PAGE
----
The data we use for the US follow Galí and Gertler (1999). We model the GDP chain price index. The other series (except for the output gap) are for the non-farm business sector. As is standard practice in the literature, real marginal costs are measured using labour's share of income (an assumption which is discussed further in Section 5.2). We use average hourly compensation as a measure of wages, and estimate the output gap using a quadratic trend.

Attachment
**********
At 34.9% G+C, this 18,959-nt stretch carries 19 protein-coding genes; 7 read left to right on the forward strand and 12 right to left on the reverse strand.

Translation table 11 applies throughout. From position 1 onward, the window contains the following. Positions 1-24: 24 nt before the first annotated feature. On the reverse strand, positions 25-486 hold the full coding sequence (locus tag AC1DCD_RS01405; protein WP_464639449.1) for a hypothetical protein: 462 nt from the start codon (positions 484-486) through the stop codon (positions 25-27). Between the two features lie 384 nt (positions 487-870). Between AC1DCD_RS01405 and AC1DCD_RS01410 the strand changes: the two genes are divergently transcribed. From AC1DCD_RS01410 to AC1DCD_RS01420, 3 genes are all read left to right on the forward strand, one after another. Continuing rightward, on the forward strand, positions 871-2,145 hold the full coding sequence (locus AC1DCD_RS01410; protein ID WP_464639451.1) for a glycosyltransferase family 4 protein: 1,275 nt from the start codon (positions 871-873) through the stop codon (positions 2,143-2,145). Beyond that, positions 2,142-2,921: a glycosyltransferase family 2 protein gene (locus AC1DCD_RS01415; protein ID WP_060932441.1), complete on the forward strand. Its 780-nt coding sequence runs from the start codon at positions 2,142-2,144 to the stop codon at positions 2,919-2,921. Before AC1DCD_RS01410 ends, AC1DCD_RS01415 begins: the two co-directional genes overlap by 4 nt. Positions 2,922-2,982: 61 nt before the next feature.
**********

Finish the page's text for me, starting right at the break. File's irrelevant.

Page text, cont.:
Table 1 presents two sets of estimates of the ‘reduced-form’ hybrid new-Keynesian Phillips curve (Equation (3)) for the United States. Galí and Gertler (1999) refer to this as the reduced form as it does not estimate the deep parameters. The first set of results attempts to replicate the results in Galí et al (2005); it is estimated over the sample 1960:Q1–1997:Q4 and uses real-time data from the St. Louis ALFRED database and their instrument set.[14] These results are indeed very similar, although the standard error for λ, the coefficient on marginal cost, is slightly larger. The second set of results estimates exactly the same regression but using a recent vintage (2007:Q3) of data. Focusing on the estimates of the slope of the Phillips curve, λ, what is stark is that it has reduced by around one-quarter entirely due to data revisions, and its significance has decreased.[15] The estimates over the full sample, (1960:Q1–2007:Q2), however, suggest that the decrease in λ is not entirely due to data revisions.[16] Similar results are obtained if we constrain the coefficients on inflation expectations and lagged inflation to sum to 1 (which implies that β = 1). Pagan (2008) shows that this constraint allows the first lag of inflation to be an instrument for variables other than itself (rather than using deeper lags), which may lessen problems with weak instruments.